paddingXLg: "1.5rem",
paddingXSm: ".5rem",
paddingY: "5rem",
paddingYLg: ".75rem",
paddingYSm: ".25rem"
}
};

Not Really the End

From here on out we can take our Pagination components and continue to generalize them until we get to a tested, documented, re-usable component. We can use abstractions that return different styles for sizes, position in a list, and more:

const positionStyles = ({ position }) => {
switch (position) {
case "first":
return css``;
case "last":
return css``;
default:
return css``;
}
};
const isStyles = ({ is }) => {
switch (is) {
case "disabled":
return css``;
case "active":
return css``;
default:
return css``;
}
};

The point of this post is to rethink the defaults that we use to construct UI. We should not name everything by default, choosing only to give names when there is meaning to communicate. I also want to introduce you to the idea that the css prop allows us to execute on all of the levels of our design system components, from scratchy one-offs up to fully re-usable components that are part of a public library. We can even give names to styles that matter with the css template literal or by using composable objects.

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Web Mentions

Author

Giulio Fagioli

Awesome article of @chrisbiscardi about naming and reuse component christopherbiscardi.com/post/styles-an…
Author

𝙎𝙘𝙤𝙩𝙩 𝙎𝙥𝙚𝙣𝙘𝙚 👨‍💻

I was totally being facetious 😄

My team and I use SC daily so like Richard I guess I'd like to know the benefits of Emotion over SC and bring that to the team.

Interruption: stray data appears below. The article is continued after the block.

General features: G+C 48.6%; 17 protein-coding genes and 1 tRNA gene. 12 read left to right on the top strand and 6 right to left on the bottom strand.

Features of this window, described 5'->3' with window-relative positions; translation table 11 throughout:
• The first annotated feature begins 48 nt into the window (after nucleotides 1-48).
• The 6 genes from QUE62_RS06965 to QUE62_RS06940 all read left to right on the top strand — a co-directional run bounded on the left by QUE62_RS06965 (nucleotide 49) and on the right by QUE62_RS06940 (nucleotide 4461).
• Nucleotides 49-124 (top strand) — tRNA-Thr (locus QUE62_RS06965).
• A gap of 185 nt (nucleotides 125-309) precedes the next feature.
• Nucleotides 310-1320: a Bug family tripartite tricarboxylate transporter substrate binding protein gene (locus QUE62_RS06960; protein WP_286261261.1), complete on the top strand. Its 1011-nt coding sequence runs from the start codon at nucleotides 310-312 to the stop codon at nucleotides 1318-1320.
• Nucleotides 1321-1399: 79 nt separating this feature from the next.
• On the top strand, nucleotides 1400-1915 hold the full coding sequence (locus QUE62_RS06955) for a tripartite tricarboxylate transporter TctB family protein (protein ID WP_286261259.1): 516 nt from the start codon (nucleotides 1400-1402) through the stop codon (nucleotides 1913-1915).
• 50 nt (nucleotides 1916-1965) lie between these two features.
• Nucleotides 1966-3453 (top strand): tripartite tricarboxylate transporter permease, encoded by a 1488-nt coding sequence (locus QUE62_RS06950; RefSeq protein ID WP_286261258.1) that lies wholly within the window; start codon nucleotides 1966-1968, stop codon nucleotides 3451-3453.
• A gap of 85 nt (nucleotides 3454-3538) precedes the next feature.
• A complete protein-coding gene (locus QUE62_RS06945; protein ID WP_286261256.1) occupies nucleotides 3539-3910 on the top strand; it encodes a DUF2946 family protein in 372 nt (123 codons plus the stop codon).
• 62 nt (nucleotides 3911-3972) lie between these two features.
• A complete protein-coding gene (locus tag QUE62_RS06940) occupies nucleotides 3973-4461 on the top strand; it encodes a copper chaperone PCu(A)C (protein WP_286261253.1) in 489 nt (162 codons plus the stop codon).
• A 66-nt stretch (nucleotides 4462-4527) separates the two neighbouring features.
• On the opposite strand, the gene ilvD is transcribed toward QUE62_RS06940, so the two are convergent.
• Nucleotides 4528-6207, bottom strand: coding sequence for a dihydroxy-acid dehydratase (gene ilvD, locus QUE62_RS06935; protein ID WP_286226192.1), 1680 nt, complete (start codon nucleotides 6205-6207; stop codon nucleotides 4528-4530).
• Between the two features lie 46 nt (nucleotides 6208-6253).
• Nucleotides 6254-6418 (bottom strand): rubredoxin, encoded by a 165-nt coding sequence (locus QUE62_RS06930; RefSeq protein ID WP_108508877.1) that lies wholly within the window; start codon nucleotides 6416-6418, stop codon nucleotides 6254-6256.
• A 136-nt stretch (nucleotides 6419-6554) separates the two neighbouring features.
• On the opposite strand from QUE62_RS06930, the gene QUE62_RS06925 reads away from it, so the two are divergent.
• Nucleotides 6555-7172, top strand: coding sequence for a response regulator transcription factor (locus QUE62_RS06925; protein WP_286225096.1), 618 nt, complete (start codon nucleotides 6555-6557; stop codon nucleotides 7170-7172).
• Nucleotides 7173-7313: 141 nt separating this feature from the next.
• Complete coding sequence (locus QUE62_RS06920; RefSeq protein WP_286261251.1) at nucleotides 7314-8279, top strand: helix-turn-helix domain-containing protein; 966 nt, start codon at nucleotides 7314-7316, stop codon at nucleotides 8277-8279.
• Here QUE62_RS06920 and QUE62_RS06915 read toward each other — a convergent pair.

We do have a 10k+ page project on the horizon where build time will come into play.
Author

:party-corgi:

Thanks, Let me know how you get on :)

Author

Grant

Great work illustrating pitfalls and solutions. Your work on this is appreciated, as I am looking into implementing something similar in the near future this gives me a lot to consider.

Author

Daniel Velasquez

Amazing post!
Author

:party-corgi:

glad you enjoyed it!

Author

Julien Goux

A very very good post! 👍

Author

Travis Arnold

This is a great article for folks who are used to working with tools like Sass and may be interested in CSS in JS.
Author

Travis Arnold

This is a great article for folks who are used to working with tools like Sass and may be interested in CSS in JS.
Author

Kyle Mathews

Avoid naming things if you don't have to

Honestly this is the main argument in favor of css-in-js
Author

Kyle Mathews

Avoid naming things if you don't have to

Honestly this is the main argument in favor of css-in-js